After having my Businessweek subscription expired for the past six months, I decided recently to start reading again... and find the new Bloomberg Businessweek pretty solid.

Each issue is larger than those from the previous format and while a goodly amount of the vignette pieces I'm not into, I find the feature writing excellent. Thus far I've seen four issues and there's been at least one excellent lengthy piece in every issue.

The Jan 13 issue cover story was Glock: America's Gun and a thorough look at the company that for better or worse, has provided arms for American streets (cops and robbers both) over the past 25 years.

Cover stories from the next two issues of BW followed with looks at top companies going through changes (both intended as temporary and permanent) in leadership.

The Jan 19 issue featured Apple, With or Without Steve Jobs and Jan 26 issue Larry Page's Google 3.0. Each story provides a well written and in-depth look at the companies in question.

Finally (at least for the purpose of this blog post) was the Feb 3 issue which featured (but, not as it's cover story) The Happiest Man in Detroit about Ford Motor Company and it's CEO Alan Mulally. I've written about and linked to stories on Ford previously and am pretty well fascinated by the company and it's current (and future) product offerings.


Nothing that would be considered lyrical in any of these pieces, but solid writing on interesting topics.

Thursday, February 03, 2011

New Blog About Writing & Words from Chris Jones

Since I do a goodly amount of blathering on about words and what they mean, I was very very (did I mention very?) interested to learn of a new blog from Chris Jones (one of my favorite writers) that he describes as being "about writing and words."

On the Blogger network (ok, since I've now seen this blog and the one from Joe Posnanski on blogger, I'll remain on and not move to TypePad), Son of a Bold Venture features a hodgepodge of writing from Jones... with almost if not all of the posts thus far on the subject of Writing.

His first post provides both some short back story around becoming a writer (which frankly, made me want to hear the long back story) and impetus behind the blog. With the second post a day later being on another of my favorite writers, the aforementioned Joe Posnanski, I was sold as a reader. Well, I would have been into it anyways, but you get the point.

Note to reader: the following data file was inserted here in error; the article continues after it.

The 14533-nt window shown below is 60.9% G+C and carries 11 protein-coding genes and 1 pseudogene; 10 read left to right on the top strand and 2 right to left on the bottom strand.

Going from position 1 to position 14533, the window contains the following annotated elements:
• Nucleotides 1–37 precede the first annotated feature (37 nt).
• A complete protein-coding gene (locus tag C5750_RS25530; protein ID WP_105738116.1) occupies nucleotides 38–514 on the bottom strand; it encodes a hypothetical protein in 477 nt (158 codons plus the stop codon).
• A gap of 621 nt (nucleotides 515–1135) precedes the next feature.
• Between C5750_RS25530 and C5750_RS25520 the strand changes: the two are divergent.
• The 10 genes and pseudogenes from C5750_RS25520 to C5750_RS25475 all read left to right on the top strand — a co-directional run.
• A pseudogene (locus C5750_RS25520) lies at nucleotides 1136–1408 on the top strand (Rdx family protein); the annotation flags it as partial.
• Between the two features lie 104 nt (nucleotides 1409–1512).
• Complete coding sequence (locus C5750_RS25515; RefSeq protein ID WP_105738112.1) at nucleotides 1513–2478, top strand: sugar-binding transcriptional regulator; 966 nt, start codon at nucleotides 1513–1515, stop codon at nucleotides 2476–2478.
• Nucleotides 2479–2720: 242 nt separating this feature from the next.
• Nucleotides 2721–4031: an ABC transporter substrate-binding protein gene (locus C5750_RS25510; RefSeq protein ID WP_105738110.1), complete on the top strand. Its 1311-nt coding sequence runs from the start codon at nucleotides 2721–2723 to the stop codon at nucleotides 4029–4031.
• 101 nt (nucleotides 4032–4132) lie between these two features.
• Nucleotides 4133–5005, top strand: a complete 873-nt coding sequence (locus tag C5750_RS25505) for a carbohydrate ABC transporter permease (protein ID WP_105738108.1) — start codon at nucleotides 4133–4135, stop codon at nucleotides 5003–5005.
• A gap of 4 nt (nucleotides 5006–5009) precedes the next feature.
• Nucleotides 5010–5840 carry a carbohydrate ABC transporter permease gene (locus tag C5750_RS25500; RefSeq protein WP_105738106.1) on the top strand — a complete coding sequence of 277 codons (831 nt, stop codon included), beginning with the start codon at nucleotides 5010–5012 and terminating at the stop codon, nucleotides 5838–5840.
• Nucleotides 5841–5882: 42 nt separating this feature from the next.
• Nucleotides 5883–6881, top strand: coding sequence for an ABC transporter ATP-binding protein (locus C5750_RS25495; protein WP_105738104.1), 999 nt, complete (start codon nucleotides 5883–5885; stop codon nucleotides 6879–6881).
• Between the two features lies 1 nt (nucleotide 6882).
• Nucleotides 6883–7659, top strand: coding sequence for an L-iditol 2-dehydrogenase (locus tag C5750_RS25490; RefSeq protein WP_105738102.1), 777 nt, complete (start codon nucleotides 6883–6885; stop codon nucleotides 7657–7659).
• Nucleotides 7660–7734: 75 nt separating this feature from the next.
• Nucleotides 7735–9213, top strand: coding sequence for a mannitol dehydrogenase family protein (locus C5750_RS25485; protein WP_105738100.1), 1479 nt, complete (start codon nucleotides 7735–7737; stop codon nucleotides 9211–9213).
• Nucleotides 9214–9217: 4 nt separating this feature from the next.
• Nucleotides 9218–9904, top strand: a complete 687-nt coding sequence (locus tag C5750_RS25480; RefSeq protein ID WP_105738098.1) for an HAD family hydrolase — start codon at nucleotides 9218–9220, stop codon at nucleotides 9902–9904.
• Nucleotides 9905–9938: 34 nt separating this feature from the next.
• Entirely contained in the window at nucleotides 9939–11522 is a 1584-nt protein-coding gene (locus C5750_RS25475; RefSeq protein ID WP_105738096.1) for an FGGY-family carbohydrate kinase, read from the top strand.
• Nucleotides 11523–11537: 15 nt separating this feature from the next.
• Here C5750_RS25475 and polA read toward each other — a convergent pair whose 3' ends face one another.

I posted a comment to this second blog entry with a portion of it being the following:

Joe Posnanski for me hits on multiple elements of good writing. It's thorough, conveys a message and is emotional... but without dropping into the realm of sentimental just for the sake of sentiment (if that makes sense as an accolade).

Now, I'm not going to follow the traditional path that my blog has taken of reposting or linking to good writing and saying why it's good since that would be, you know... My commenting on My writing and saying why I like it. What I will do though, is say that I love this idea of what makes good writing good.

Me thinks it's especially a trick to come up with good writing of the more heartfelt variety (which I tend to lean towards rather than away from) because if not done well, it just becomes ooshy-gushy. The writers I most enjoy and seek out stuff from (Posnanski, Jones, S.L. Price, David Von Drehle, Austin Murphy when he's not doing straight game reporting) all seem to accomplish this feat of solid and thorough writing that also has heart.

So, back to the point (and title) of this post... a blog on writing by a guy who writes in a fashion that I admire, it's Word Gold to me.

Tuesday, February 01, 2011

Barack Obama Tucson Speech & Patti Davis on Ronald Reagan

There's a great number of topics posted on and linked to on this blog... including those from the worlds of sports, business, family and politics. Two pieces I've come across lately fall loosely into the Political category, but squarely into the category of great writing.

The first was President Barack Obama's address to the nation following the shooting in Tucson. The writing in his speech had the same elements as other outstanding writing posted on and linked to about the tragedy. It covered the topic (if that's not too crass of a term to use in this case), did so in a clear voice, and conveyed a message well.

One could either disagree or agree with policies from the man, but this particular speech was just... solid.


The second piece of writing sort of about politics (but, not really) that I found excellent lately was by Patti Davis on her late father Ronald Reagan. From Time Magazine, "Grace Under Fire" is a commentary about time spent with the former President as he suffered from Alzheimer's.

Reminded me of family writing from memoirs by Gary Dell' Abate and John Grogan... which I reviewed here and here respectively. Very moving stuff...